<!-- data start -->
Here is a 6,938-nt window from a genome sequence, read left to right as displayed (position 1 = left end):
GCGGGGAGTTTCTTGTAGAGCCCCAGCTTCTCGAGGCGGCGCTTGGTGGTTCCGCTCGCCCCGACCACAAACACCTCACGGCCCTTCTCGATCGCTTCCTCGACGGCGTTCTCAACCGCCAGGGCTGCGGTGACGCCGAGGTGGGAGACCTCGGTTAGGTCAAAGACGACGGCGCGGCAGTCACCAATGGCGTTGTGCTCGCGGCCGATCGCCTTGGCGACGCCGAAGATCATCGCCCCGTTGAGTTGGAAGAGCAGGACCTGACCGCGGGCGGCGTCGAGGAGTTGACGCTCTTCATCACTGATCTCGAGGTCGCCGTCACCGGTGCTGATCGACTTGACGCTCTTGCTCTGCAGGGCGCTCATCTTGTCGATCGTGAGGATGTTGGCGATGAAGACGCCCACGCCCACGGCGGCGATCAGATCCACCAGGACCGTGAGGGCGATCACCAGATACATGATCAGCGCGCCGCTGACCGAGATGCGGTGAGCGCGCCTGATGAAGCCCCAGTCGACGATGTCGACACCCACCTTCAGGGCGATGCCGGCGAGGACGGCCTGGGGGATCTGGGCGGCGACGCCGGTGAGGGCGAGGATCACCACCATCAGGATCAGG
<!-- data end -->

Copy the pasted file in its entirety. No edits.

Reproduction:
Here is a 6,938-nt window from a genome sequence, read left to right as displayed (position 1 = left end):
GCGGGGAGTTTCTTGTAGAGCCCCAGCTTCTCGAGGCGGCGCTTGGTGGTTCCGCTCGCCCCGACCACAAACACCTCACGGCCCTTCTCGATCGCTTCCTCGACGGCGTTCTCAACCGCCAGGGCTGCGGTGACGCCGAGGTGGGAGACCTCGGTTAGGTCAAAGACGACGGCGCGGCAGTCACCAATGGCGTTGTGCTCGCGGCCGATCGCCTTGGCGACGCCGAAGATCATCGCCCCGTTGAGTTGGAAGAGCAGGACCTGACCGCGGGCGGCGTCGAGGAGTTGACGCTCTTCATCACTGATCTCGAGGTCGCCGTCACCGGTGCTGATCGACTTGACGCTCTTGCTCTGCAGGGCGCTCATCTTGTCGATCGTGAGGATGTTGGCGATGAAGACGCCCACGCCCACGGCGGCGATCAGATCCACCAGGACCGTGAGGGCGATCACCAGATACATGATCAGCGCGCCGCTGACCGAGATGCGGTGAGCGCGCCTGATGAAGCCCCAGTCGACGATGTCGACACCCACCTTCAGGGCGATGCCGGCGAGGACGGCCTGGGGGATCTGGGCGGCGACGCCGGTGAGGGCGAGGATCACCACCATCAGGATCAGG